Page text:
I tried out two electric bikes this week with 24-volt motors to assist with the hills. Unfortunately, the 36-volt bikes from Fanini Cicli did not arrive; they are on back order from the factory, so I had to settle for test-riding two 24-volt models.
I rode one in Lucca, where the only hills I could find were the relatively gradual slopes from the centro up to the city walls. It went up those short hills easily. I pedaled with about the same amount of effort it usually takes to move on flat ground. Then I tried out another model in Pescia, which is only a few kilometers from Montecarlo, so I was able to mount an attack on the true enemy, the 480-foot climb up the hill where we will live next February.
I made it to the top without having to get off and push, but not without considerable sweat and effort—and often I was not moving much faster than I would have if I had walked. This would be acceptable if we wanted to use our bikes for a good workout, but more often we will need them to do our shopping and for other daily business. I don’t want a workout every time we need to go outside the city, so these bikes won’t work for us. We won’t be able to try a 36-volt model until we come here to sign the final documents for our house in October, or maybe not even until next February.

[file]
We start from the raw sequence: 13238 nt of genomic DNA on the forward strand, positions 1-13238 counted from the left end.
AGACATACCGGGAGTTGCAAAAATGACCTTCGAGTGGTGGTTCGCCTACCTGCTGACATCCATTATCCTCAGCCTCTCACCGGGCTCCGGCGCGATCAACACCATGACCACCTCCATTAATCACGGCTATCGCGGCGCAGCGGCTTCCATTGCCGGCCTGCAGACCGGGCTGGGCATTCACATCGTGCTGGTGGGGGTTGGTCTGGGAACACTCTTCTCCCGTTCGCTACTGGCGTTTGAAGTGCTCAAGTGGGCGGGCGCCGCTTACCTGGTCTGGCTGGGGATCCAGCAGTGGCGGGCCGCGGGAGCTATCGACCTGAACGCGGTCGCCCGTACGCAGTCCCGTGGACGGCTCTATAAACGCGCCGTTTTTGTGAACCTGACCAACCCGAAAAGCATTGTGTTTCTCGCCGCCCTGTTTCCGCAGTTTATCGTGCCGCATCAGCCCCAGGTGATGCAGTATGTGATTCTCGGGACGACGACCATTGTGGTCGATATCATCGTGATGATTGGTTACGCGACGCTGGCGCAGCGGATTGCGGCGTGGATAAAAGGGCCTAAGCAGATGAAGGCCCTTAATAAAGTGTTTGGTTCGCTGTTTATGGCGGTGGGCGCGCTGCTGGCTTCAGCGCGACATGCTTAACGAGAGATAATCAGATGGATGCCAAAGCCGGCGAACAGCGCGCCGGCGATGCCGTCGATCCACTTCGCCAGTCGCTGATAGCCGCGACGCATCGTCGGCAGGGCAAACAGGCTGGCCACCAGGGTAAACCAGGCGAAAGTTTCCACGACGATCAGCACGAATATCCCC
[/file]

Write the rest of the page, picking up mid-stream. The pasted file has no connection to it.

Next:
Meanwhile, we have found out that we can also buy a used 50cc or even 150cc motorino for only around 1,000 euro, a little less than a new 36-volt electric bike would cost. One of these could carry both of us up the hill, so if we buy a motorbike, we will save both money and sweat.
The only problem, as I previously mentioned, is that only residents can own motorbikes. We can become residents next February, but then we would be expected to get Italian drivers’ licenses. However, I may have found a way to skirt this problem. We could buy a motorino in Lucy’s name. I would be the driver and she the passenger. If we are stopped by the police, I would pull out my American drivers license, and I have been assured by the police chief of Altopascio that it would be valid in Italy. I would state accurately that I am an American citizen. If we are asked for the documents for the motorbike, we can show that it is owned by Lucy, a registered Italian resident.
Will this work? My only fear is that if we register a vehicle in Lucy’s name, she will be asked to show an Italian license. I went to the Yamaha store in San Salvatore and asked the proprietors for their opinion. They consulted with each other for a few seconds and announced that my idea would work, because one is only asked for proof of residency, not a driver’s license, to register a motorbike. They even complimented me on my very Italian solution to the problem. “You’re already becoming Italian if you can come up with an idea like that,” one of them told me.